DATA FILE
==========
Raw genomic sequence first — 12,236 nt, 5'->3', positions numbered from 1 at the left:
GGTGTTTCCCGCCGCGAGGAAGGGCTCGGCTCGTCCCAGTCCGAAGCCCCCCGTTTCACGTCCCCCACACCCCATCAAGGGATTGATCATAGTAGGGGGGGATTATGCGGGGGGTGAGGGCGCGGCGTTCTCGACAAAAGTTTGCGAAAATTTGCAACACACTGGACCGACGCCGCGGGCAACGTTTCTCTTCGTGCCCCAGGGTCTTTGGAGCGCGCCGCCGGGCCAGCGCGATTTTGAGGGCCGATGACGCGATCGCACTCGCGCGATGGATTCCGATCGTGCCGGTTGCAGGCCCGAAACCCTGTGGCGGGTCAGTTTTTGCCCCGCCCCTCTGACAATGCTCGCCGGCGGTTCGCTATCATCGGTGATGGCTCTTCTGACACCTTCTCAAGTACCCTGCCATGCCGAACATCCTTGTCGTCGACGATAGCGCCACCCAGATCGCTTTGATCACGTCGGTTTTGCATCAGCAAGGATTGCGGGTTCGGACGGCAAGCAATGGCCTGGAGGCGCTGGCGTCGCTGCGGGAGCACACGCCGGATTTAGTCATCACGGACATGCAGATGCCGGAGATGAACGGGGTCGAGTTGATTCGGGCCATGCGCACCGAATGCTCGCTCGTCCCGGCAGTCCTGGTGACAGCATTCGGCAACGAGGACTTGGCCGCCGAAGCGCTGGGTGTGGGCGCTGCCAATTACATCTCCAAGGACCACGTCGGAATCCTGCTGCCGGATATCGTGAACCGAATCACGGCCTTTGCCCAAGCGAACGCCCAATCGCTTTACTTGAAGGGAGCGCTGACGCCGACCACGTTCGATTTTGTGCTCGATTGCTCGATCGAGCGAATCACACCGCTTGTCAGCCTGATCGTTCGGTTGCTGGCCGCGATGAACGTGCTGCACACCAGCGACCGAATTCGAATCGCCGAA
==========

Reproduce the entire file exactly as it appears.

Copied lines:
Raw genomic sequence first — 12,236 nt, 5'->3', positions numbered from 1 at the left:
GGTGTTTCCCGCCGCGAGGAAGGGCTCGGCTCGTCCCAGTCCGAAGCCCCCCGTTTCACGTCCCCCACACCCCATCAAGGGATTGATCATAGTAGGGGGGGATTATGCGGGGGGTGAGGGCGCGGCGTTCTCGACAAAAGTTTGCGAAAATTTGCAACACACTGGACCGACGCCGCGGGCAACGTTTCTCTTCGTGCCCCAGGGTCTTTGGAGCGCGCCGCCGGGCCAGCGCGATTTTGAGGGCCGATGACGCGATCGCACTCGCGCGATGGATTCCGATCGTGCCGGTTGCAGGCCCGAAACCCTGTGGCGGGTCAGTTTTTGCCCCGCCCCTCTGACAATGCTCGCCGGCGGTTCGCTATCATCGGTGATGGCTCTTCTGACACCTTCTCAAGTACCCTGCCATGCCGAACATCCTTGTCGTCGACGATAGCGCCACCCAGATCGCTTTGATCACGTCGGTTTTGCATCAGCAAGGATTGCGGGTTCGGACGGCAAGCAATGGCCTGGAGGCGCTGGCGTCGCTGCGGGAGCACACGCCGGATTTAGTCATCACGGACATGCAGATGCCGGAGATGAACGGGGTCGAGTTGATTCGGGCCATGCGCACCGAATGCTCGCTCGTCCCGGCAGTCCTGGTGACAGCATTCGGCAACGAGGACTTGGCCGCCGAAGCGCTGGGTGTGGGCGCTGCCAATTACATCTCCAAGGACCACGTCGGAATCCTGCTGCCGGATATCGTGAACCGAATCACGGCCTTTGCCCAAGCGAACGCCCAATCGCTTTACTTGAAGGGAGCGCTGACGCCGACCACGTTCGATTTTGTGCTCGATTGCTCGATCGAGCGAATCACACCGCTTGTCAGCCTGATCGTTCGGTTGCTGGCCGCGATGAACGTGCTGCACACCAGCGACCGAATTCGAATCGCCGAA